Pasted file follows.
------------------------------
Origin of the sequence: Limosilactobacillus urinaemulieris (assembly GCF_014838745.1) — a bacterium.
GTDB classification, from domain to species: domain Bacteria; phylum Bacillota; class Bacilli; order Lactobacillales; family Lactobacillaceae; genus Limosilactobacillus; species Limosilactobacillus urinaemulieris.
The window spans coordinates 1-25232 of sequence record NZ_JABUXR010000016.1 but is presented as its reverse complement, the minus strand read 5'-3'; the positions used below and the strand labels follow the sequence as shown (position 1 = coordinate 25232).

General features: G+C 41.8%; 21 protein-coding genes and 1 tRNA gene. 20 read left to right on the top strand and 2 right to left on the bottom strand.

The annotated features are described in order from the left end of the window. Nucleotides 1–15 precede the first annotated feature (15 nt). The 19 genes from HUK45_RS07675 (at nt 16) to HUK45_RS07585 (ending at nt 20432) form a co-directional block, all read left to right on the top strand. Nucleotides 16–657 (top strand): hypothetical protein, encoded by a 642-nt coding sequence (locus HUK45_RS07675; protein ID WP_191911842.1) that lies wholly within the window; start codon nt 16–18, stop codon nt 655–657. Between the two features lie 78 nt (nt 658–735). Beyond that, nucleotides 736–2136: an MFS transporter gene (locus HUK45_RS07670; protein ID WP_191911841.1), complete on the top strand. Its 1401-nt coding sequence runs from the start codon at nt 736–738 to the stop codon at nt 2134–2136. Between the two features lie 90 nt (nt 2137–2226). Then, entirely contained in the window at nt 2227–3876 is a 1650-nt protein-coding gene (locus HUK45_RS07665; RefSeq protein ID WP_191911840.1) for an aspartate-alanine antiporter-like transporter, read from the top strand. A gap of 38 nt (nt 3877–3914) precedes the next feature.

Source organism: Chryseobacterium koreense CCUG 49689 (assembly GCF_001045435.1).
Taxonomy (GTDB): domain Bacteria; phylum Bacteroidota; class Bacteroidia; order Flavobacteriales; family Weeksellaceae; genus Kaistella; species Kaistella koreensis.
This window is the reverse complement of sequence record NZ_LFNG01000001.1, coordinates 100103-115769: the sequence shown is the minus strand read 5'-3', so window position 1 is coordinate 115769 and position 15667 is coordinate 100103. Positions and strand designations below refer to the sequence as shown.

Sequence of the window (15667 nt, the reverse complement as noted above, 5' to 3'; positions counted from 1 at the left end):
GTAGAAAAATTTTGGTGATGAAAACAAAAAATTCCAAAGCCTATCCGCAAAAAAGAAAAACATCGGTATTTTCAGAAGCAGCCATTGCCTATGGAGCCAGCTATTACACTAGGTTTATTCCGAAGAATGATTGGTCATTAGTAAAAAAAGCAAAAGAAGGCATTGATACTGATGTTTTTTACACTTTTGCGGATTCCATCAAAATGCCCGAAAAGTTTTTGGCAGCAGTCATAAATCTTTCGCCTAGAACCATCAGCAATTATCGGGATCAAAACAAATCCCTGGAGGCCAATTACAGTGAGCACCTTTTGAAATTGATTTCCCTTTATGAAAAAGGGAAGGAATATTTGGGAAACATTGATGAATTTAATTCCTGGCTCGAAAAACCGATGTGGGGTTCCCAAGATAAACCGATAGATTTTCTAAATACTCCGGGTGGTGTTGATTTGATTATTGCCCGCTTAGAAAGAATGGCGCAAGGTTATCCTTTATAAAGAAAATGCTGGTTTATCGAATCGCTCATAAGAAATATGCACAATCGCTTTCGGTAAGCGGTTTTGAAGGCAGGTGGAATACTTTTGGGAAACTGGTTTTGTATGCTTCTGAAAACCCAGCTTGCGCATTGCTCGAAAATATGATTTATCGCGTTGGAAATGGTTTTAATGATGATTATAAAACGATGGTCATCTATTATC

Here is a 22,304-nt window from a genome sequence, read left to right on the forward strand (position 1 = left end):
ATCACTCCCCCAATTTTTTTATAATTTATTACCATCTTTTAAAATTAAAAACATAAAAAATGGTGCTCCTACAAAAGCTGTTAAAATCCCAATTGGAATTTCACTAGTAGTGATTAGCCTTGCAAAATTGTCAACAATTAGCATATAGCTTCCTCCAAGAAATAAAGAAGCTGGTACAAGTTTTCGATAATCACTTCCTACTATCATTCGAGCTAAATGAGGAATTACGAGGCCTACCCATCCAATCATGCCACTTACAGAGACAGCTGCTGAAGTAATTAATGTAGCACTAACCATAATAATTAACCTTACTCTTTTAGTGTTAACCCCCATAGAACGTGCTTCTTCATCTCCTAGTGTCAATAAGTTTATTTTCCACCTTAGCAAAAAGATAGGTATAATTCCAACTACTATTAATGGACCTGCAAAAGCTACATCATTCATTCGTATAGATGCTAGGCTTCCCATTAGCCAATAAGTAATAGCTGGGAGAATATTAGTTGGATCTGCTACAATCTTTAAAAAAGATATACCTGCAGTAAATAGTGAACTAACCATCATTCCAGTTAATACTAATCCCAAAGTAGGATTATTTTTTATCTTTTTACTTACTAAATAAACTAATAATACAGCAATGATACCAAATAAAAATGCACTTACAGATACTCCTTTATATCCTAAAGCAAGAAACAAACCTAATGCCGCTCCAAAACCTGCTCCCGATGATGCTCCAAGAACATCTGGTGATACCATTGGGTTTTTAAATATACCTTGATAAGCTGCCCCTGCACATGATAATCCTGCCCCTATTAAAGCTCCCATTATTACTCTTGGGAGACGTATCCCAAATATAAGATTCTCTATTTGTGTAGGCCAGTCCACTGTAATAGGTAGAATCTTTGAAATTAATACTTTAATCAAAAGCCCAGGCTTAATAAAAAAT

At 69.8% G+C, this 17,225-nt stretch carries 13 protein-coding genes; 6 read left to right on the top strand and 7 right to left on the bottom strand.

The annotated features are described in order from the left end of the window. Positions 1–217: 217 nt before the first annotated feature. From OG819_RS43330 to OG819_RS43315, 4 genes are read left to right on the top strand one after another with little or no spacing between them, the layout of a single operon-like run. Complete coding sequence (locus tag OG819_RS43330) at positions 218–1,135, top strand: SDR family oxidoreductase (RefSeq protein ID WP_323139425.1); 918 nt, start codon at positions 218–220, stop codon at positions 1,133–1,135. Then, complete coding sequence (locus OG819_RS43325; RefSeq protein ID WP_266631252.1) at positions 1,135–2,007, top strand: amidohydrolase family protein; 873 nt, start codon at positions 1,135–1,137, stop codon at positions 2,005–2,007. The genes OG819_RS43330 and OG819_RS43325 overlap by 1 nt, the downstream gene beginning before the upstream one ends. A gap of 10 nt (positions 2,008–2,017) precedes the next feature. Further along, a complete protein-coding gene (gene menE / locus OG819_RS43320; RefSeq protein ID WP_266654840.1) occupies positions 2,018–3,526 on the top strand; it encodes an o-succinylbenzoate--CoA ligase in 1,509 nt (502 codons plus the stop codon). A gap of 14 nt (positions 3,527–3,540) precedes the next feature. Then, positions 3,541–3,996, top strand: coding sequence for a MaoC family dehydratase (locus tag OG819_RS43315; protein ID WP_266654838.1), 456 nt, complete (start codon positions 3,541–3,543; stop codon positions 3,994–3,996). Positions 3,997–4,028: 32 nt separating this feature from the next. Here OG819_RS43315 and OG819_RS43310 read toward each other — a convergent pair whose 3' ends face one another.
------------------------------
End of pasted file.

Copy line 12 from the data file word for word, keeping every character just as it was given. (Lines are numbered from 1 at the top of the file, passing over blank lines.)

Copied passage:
ATCACTCCCCCAATTTTTTTATAATTTATTACCATCTTTTAAAATTAAAAACATAAAAAATGGTGCTCCTACAAAAGCTGTTAAAATCCCAATTGGAATTTCACTAGTAGTGATTAGCCTTGCAAAATTGTCAACAATTAGCATATAGCTTCCTCCAAGAAATAAAGAAGCTGGTACAAGTTTTCGATAATCACTTCCTACTATCATTCGAGCTAAATGAGGAATTACGAGGCCTACCCATCCAATCATGCCACTTACAGAGACAGCTGCTGAAGTAATTAATGTAGCACTAACCATAATAATTAACCTTACTCTTTTAGTGTTAACCCCCATAGAACGTGCTTCTTCATCTCCTAGTGTCAATAAGTTTATTTTCCACCTTAGCAAAAAGATAGGTATAATTCCAACTACTATTAATGGACCTGCAAAAGCTACATCATTCATTCGTATAGATGCTAGGCTTCCCATTAGCCAATAAGTAATAGCTGGGAGAATATTAGTTGGATCTGCTACAATCTTTAAAAAAGATATACCTGCAGTAAATAGTGAACTAACCATCATTCCAGTTAATACTAATCCCAAAGTAGGATTATTTTTTATCTTTTTACTTACTAAATAAACTAATAATACAGCAATGATACCAAATAAAAATGCACTTACAGATACTCCTTTATATCCTAAAGCAAGAAACAAACCTAATGCCGCTCCAAAACCTGCTCCCGATGATGCTCCAAGAACATCTGGTGATACCATTGGGTTTTTAAATATACCTTGATAAGCTGCCCCTGCACATGATAATCCTGCCCCTATTAAAGCTCCCATTATTACTCTTGGGAGACGTATCCCAAATATAAGATTCTCTATTTGTGTAGGCCAGTCCACTGTAATAGGTAGAATCTTTGAAATTAATACTTTAATCAAAAGCCCAGGCTTAATAAAAAAT